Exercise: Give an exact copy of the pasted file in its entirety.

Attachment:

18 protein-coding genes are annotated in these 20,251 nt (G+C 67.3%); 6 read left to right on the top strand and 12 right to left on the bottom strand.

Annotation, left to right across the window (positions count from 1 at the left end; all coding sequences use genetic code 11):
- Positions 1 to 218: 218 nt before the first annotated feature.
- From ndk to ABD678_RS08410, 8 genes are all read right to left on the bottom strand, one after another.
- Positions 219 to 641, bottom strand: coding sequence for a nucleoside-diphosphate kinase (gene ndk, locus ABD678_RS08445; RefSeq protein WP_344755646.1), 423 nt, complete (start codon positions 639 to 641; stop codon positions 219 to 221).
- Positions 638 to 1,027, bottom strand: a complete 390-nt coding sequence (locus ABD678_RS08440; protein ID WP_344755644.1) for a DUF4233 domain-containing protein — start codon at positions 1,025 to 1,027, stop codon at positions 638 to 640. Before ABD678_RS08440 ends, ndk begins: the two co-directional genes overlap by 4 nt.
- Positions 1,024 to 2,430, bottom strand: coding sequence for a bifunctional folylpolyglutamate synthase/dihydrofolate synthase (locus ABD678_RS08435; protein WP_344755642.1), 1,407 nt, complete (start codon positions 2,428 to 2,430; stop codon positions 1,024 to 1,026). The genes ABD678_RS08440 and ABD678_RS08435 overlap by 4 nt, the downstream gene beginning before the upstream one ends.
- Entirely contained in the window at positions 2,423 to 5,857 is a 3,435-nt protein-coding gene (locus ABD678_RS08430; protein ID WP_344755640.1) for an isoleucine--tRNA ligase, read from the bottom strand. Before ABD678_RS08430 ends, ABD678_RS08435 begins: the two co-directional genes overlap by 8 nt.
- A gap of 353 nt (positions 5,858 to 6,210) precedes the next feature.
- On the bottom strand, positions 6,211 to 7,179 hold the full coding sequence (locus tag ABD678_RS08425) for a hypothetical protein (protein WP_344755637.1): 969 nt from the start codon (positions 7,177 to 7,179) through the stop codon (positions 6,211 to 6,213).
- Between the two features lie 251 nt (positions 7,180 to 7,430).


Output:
18 protein-coding genes are annotated in these 20,251 nt (G+C 67.3%); 6 read left to right on the top strand and 12 right to left on the bottom strand.

Annotation, left to right across the window (positions count from 1 at the left end; all coding sequences use genetic code 11):
- Positions 1 to 218: 218 nt before the first annotated feature.
- From ndk to ABD678_RS08410, 8 genes are all read right to left on the bottom strand, one after another.
- Positions 219 to 641, bottom strand: coding sequence for a nucleoside-diphosphate kinase (gene ndk, locus ABD678_RS08445; RefSeq protein WP_344755646.1), 423 nt, complete (start codon positions 639 to 641; stop codon positions 219 to 221).
- Positions 638 to 1,027, bottom strand: a complete 390-nt coding sequence (locus ABD678_RS08440; protein ID WP_344755644.1) for a DUF4233 domain-containing protein — start codon at positions 1,025 to 1,027, stop codon at positions 638 to 640. Before ABD678_RS08440 ends, ndk begins: the two co-directional genes overlap by 4 nt.
- Positions 1,024 to 2,430, bottom strand: coding sequence for a bifunctional folylpolyglutamate synthase/dihydrofolate synthase (locus ABD678_RS08435; protein WP_344755642.1), 1,407 nt, complete (start codon positions 2,428 to 2,430; stop codon positions 1,024 to 1,026). The genes ABD678_RS08440 and ABD678_RS08435 overlap by 4 nt, the downstream gene beginning before the upstream one ends.
- Entirely contained in the window at positions 2,423 to 5,857 is a 3,435-nt protein-coding gene (locus ABD678_RS08430; protein ID WP_344755640.1) for an isoleucine--tRNA ligase, read from the bottom strand. Before ABD678_RS08430 ends, ABD678_RS08435 begins: the two co-directional genes overlap by 8 nt.
- A gap of 353 nt (positions 5,858 to 6,210) precedes the next feature.
- On the bottom strand, positions 6,211 to 7,179 hold the full coding sequence (locus tag ABD678_RS08425) for a hypothetical protein (protein WP_344755637.1): 969 nt from the start codon (positions 7,177 to 7,179) through the stop codon (positions 6,211 to 6,213).
- Between the two features lie 251 nt (positions 7,180 to 7,430).